Agroindustry in Central America Bets on New Electricity Sources

Monday, April 28, 2014

Biomass is biological material derived from living, or recently living organisms. Specifically, biogas refers to a mixture of gases produced by the breakdown of such living or organic matter, in the absence of oxygen. It can be produced from raw materials such as recycled coffee or porcine waste. Biogas is a renewable source of energy, exerting a significantly lower carbon footprint.

Implementing partners SNV and VIOGAZ, presented the results of their ECPA initiative on electricity savings and clean energy use through biogas for coffee processing and swine production. Project presentations were held on March 4 and 7 in Honduras and Costa Rica, respectively. These technical gatherings raised awareness with regard to the potential for electricity generation from biogas as an alternative energy source. In the food processing industry, this technology has proven effective in lowering energy costs, managing organic waste and reducing environmental risks linked to its treatment. The ECPA implementers used the event to develop new knowledge and encourage public and private institutions to engage in and support renewable energy initiatives.

This ECPA initiative developed four pilot projects in two swine companies and two coffee cooperatives.  Representatives from ARUCO Company in Honduras and RZ Group and Porcina Toledo in Costa Rica, commented on their experience generating electricity from biogas, and shared with the audience concrete results and benefits derived of this initiative. Results included the establishment of four biogas-based electricity generation systems with a collective annual output of 107 MWh and reducing organic waste in sewage water by 72 percent. Important reductions in the Chemical and Biological Demands of Oxygen (CDO/BDO) were also identified by both beneficiaries.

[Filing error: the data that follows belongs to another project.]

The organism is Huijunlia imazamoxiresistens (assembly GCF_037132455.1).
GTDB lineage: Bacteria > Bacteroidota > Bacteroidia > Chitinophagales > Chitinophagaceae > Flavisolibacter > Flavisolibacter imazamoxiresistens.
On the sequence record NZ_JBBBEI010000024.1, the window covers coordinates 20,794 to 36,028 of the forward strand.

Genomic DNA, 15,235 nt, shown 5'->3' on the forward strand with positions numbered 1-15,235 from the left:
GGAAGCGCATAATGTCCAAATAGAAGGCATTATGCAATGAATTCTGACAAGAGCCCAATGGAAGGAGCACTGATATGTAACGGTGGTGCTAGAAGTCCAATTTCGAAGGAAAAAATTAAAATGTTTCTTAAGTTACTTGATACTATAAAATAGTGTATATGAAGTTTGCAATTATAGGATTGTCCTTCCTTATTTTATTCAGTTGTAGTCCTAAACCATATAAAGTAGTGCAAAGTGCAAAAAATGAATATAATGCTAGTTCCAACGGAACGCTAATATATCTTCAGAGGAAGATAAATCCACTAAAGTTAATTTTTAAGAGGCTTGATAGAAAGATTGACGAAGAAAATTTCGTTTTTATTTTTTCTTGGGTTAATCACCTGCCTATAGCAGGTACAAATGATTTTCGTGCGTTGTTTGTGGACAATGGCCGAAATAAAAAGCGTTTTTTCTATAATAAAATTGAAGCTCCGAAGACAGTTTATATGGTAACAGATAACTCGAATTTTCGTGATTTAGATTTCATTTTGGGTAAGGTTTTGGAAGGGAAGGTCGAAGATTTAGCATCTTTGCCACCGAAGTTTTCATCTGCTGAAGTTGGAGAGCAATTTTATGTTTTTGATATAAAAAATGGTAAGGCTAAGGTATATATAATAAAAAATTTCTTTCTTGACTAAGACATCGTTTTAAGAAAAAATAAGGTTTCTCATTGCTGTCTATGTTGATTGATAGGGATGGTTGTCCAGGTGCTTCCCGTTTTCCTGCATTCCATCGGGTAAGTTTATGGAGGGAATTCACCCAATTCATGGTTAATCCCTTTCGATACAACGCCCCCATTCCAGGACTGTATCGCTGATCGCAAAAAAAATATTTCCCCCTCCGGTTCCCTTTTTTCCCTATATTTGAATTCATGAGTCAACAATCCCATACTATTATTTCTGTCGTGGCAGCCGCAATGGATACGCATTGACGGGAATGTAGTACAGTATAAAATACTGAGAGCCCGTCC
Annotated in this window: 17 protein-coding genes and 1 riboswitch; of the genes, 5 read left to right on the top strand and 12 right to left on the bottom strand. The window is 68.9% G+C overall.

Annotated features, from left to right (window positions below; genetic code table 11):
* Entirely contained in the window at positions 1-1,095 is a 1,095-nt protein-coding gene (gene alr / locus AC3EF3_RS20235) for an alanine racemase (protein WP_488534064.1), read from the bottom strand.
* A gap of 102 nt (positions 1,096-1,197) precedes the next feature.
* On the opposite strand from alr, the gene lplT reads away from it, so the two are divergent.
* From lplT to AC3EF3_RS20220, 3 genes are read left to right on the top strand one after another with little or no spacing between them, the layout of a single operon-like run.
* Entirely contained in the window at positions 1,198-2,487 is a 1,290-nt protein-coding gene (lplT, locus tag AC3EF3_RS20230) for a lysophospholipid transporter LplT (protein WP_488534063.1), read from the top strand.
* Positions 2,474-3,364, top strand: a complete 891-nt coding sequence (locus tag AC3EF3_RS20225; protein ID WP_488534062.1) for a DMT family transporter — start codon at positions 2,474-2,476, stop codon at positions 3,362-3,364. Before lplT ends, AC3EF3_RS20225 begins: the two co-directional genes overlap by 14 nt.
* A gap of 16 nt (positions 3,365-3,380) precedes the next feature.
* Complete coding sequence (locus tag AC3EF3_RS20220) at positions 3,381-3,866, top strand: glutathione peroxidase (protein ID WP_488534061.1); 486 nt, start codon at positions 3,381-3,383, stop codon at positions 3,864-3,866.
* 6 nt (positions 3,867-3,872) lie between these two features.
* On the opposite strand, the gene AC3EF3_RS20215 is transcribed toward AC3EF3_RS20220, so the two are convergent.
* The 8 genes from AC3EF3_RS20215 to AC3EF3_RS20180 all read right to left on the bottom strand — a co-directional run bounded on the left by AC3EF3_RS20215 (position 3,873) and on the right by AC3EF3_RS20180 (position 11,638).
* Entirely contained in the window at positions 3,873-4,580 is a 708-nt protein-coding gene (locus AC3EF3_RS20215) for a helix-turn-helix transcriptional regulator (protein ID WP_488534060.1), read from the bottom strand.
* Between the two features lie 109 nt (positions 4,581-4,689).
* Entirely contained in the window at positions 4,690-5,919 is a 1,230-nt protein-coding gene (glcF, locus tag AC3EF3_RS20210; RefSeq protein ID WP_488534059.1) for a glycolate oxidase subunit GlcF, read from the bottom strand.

Their interventions also explained the integration and use of renewable energy in their strategic processes, and how this electricity source made their businesses more competitive at both productivity and marketing levels.  For instance, both companies highlighted a reduction in their production costs by substituting from-the-grid electricity with renewable energy generated from their own organic waste, as well as an institutional image improvement in local and international markets by being recognized as cleaner, environmentally responsible businesses. Hence, both companies have reduced their carbon footprint while improving competitiveness.

Although the companies’ greenhouse gas emissions were reduced through methane capture and their representatives stressed the challenges that national productive sectors face in incorporating renewable energy sources in their agricultural activities and thus contributing to climate change mitigation.